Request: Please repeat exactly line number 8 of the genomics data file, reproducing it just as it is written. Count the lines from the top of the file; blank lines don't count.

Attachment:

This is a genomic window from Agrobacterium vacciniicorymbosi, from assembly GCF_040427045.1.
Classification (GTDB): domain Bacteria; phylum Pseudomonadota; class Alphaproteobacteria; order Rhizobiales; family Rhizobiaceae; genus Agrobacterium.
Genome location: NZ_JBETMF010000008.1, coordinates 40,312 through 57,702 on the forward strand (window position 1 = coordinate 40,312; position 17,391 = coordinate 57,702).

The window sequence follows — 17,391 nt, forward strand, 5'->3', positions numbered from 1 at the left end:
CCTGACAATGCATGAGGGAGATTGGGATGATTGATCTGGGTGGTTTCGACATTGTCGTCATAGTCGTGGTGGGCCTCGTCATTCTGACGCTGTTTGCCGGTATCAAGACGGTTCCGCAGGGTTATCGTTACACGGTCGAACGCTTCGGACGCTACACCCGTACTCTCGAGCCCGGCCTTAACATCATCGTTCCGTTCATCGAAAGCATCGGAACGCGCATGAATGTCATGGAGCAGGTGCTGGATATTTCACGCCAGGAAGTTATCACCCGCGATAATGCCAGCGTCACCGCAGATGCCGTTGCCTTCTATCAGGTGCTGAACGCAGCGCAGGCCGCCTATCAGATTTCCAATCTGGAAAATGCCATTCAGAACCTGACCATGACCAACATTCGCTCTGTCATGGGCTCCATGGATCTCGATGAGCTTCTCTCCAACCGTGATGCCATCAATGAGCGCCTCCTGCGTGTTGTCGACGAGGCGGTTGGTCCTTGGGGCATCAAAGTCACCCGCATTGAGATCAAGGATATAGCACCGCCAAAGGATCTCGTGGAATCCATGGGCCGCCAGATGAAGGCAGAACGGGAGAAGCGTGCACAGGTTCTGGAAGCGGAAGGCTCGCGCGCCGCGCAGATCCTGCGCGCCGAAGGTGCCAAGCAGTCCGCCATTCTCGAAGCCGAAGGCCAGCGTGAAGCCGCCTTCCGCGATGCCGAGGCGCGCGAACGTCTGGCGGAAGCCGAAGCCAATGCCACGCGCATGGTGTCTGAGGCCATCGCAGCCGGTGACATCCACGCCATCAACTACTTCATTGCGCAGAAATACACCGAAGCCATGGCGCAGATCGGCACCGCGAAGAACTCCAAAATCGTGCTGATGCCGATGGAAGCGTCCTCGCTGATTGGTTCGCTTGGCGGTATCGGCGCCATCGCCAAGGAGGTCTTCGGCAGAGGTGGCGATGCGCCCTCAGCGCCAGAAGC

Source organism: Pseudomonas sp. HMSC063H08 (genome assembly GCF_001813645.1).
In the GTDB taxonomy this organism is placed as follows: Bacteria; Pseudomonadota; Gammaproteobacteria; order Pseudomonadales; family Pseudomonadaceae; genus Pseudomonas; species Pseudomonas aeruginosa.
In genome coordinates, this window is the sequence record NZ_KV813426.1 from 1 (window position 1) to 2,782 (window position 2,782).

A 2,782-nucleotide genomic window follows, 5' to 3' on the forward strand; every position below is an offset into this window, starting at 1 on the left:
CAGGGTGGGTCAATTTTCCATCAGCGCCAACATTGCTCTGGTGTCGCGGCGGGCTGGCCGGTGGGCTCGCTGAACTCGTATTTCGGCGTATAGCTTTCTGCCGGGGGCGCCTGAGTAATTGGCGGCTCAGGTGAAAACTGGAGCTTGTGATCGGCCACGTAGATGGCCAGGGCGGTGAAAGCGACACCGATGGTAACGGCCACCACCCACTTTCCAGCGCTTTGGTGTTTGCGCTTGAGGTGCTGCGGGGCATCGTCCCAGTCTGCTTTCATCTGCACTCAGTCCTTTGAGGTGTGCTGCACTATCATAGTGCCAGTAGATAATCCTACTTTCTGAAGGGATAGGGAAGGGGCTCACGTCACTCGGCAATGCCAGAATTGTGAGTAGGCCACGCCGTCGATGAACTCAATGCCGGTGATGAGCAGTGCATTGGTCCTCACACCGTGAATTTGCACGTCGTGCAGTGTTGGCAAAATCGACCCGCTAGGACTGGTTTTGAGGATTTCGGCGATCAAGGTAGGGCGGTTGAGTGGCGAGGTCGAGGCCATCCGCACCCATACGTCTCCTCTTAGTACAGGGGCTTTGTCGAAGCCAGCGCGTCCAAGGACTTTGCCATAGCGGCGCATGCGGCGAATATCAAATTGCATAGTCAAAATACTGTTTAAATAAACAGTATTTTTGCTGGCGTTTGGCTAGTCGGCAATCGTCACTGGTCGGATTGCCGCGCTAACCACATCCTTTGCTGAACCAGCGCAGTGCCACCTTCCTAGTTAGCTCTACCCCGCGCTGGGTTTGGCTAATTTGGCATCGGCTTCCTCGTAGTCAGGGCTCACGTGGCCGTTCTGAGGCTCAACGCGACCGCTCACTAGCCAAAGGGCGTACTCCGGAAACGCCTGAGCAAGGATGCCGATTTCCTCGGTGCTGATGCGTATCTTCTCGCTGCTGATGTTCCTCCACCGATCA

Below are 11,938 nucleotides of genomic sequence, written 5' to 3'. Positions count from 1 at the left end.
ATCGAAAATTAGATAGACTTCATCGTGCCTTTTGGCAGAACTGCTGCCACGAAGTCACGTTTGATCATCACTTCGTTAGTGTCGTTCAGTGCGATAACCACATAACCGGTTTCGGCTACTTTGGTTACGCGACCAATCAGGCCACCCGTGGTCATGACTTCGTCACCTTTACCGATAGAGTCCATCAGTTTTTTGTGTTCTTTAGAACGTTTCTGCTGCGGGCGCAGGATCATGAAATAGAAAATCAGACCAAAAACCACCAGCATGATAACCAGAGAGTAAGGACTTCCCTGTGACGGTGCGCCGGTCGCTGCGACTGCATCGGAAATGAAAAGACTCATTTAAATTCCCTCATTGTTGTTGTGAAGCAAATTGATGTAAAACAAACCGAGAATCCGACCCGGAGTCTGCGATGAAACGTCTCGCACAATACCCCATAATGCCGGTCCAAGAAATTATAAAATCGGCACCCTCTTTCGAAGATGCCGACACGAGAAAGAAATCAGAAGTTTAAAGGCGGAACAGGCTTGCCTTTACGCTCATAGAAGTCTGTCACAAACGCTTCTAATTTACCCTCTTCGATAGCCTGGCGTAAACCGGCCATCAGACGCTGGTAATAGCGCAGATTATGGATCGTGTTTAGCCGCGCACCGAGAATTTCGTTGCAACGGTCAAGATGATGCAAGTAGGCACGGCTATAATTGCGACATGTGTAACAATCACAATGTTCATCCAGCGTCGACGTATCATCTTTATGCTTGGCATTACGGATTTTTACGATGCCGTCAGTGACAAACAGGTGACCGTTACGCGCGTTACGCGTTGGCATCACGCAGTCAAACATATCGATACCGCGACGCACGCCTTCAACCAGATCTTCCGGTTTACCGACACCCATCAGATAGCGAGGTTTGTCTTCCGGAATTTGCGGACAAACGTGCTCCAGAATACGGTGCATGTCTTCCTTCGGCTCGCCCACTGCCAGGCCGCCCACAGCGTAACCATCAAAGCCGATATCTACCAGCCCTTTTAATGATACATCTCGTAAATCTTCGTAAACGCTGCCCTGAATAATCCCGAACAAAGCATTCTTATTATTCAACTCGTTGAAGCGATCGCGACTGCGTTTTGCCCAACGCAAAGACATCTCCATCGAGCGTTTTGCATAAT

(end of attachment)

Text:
In genome coordinates, this window is the sequence record NZ_KV813426.1 from 1 (window position 1) to 2,782 (window position 2,782).